In an American Physical Therapy Association survey, 37 percent of people said they don't seek professional help for back pain. That leaves their option of choosing physical therapy vs surgery for back pain as a pair of stones unturned. Couple those findings with data in a study conducted by the Global Burden of Disease that revealed that 50 percent of working Americans admitted to having back pain symptoms each year. This makes back pain the single leading cause of disability worldwide and is one of the most frequent reasons that people miss work. It becomes clear why we should examine the question: is physical therapy as good as surgery?
In this article:
- The Benefits of Physical Therapy
- Back & Spine Conditions that Benefit from Therapy
- When Therapy Doesn’t Work
- Choosing Surgery for Back Pain
"Most people experience low back pain at some point in their lives, but many people don't realize they can prevent or treat the condition with the help of a physical therapist," said APTA spokesperson Mary Ann Wilmarth, PT, DPT, OCS, chief of physical therapy at Harvard University. "For Americans living with low back pain, everyday tasks can be a challenge, and this survey revealed just how much this condition can affect someone's quality of life."
According to research by Cleveland Clinic, 95 percent of herniated disc patients would not require surgery if they addressed their symptoms with a therapist who could help them with the rehabilitation of the injured area. For the patient with back pain, physical therapy presents itself as proven and cost-effective and, for many people, should consider the first treatment option. Given that on average 1 in 3 Americans are prescribed opioids to manage (and mask) pain, physical therapy only requires that you work with your body to allow it to strengthen itself and heal from within.
- Back Muscle Strain
- Degenerative disc disease
- Herniated disc
- Low (lumbar) back pain
- Neck pain
- Post-traumatic back injuries (i.e. whiplash)
- Spinal Stenosis
- Vertebral Fractures
For physical therapy for back pain to be it's most effective, a patient has to be consistent with attending appointments with their therapist. Skipping sessions or being non-committal in your therapy sessions can lead to lowered returns on investment. If you want physical therapy to benefit your back pain, you have to show up and perform each therapy exercise to the best of your ability. In time, you’ll begin to see results and feel strength return to your affected area.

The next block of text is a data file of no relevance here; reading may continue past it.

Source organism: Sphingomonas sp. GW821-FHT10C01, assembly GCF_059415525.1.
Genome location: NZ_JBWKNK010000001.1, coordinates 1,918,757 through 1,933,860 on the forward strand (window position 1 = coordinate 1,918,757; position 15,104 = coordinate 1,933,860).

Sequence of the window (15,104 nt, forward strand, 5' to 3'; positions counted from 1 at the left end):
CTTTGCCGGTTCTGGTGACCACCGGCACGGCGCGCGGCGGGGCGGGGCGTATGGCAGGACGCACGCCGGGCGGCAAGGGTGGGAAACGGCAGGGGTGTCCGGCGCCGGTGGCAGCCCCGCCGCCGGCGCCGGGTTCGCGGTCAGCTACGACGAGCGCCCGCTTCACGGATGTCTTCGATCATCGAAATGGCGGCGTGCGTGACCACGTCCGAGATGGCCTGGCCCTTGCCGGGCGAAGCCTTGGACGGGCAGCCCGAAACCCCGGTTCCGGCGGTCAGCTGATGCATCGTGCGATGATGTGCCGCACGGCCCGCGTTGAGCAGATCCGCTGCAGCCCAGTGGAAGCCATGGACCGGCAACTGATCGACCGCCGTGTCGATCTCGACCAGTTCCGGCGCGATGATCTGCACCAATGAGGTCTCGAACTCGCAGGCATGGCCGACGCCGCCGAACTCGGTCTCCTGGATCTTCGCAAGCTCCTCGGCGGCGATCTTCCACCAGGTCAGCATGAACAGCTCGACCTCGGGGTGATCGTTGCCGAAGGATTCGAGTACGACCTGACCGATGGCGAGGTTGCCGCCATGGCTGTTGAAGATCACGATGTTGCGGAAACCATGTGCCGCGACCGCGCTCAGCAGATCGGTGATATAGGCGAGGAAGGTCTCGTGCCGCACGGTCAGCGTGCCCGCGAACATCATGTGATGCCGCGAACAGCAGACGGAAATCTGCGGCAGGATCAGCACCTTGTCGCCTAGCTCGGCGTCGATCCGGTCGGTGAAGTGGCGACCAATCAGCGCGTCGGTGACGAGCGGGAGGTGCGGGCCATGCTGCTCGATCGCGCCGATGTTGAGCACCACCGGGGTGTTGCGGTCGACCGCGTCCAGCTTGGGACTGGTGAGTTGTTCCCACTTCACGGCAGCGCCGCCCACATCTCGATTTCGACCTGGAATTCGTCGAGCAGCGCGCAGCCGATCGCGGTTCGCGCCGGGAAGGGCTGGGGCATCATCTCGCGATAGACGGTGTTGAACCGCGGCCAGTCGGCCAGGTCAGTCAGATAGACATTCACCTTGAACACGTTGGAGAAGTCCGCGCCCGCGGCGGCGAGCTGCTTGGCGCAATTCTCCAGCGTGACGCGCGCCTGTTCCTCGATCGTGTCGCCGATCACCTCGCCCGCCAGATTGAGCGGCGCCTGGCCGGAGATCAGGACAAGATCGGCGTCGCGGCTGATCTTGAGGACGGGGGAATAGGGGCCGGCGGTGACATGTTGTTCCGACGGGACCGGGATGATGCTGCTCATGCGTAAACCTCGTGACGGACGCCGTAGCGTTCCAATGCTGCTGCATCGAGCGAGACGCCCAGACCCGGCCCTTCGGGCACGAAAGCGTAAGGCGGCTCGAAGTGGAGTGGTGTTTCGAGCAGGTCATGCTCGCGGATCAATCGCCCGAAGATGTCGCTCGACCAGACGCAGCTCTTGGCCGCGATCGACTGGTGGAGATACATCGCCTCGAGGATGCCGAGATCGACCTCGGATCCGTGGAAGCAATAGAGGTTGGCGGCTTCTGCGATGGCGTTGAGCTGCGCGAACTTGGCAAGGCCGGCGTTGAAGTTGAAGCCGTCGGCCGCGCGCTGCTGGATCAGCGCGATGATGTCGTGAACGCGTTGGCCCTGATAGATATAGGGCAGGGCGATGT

Another reason that physical therapy may not work for some patients is not following the treatment plan. Your therapist has specifically designed your exercises to target muscles that will increase core strength and improve the areas that support your back. Working the muscles incorrectly, or pushing them too hard in the hopes of a more rapid recovery, can lead to additional injury and setbacks. A major reason physical therapy may not be producing the results you need is that your condition is advanced and requires a consultation with a spinal surgeon.
A study by BMJ Open concluded that though patients undergoing physical therapy for lumbar disc herniation who received conservative treatments like physical therapy felt better, back surgery may be required if physical therapy doesn’t work, or a patient’s back pain is so overwhelming that surgery poses a direct and immediate relief.
Some conditions, like spinal stenosis, can be difficult to diagnose and hard to treat. While surgery is a rapid results way to handle pain, most doctors still recommend sticking with therapies, but recognize that surgery is sometimes best for long-suffering chronic back pain patient.
“When you get to the point where symptoms are intolerable, you should consider surgery,” spine specialist Thomas Mroz, MD says. “There are a lot of other options to try before you get to that point” This makes surgery a last resort for patients with this back condition but does not rule it out. If you’re considering back surgery, these are among the most common treatments spinal surgeons perform on chronic back pain patients:
- Discectomy. A procedure by which herniated portions of a patient’s disc is removed to resolve pain.
- Laminectomy. The bone overlying the spinal canal is removed to relieve pressure from stenosis.
- Spinal fusion. Two or more spinal bones are fused together to stabilize and relieve pain in an area of the spine caused by degenerative discs.
- Artificial disc replacement. Implanted artificial disks used to replace degenerated discs. Unlike fusion, which limits range of motion, artificial discs preserve the spine’s natural flexibility.
There is no one-size-fits-all approach to lower back pain. Some patients will find relief in physical therapy while others will elect to undergo surgery. Each patient’s decision is based on their level of comfort with the pain they’re experiencing and the amount of optimism they feel about recovering from their back injury. A 2013 study conducted at Thomas Jefferson University Hospital in Philadelphia, Pennsylvania, show that the outcomes were similar for many patients whether they chose physical therapy or back surgery. The important part is to not get discouraged and talk to your physical therapist or your doctor to plan your course that will benefit you most.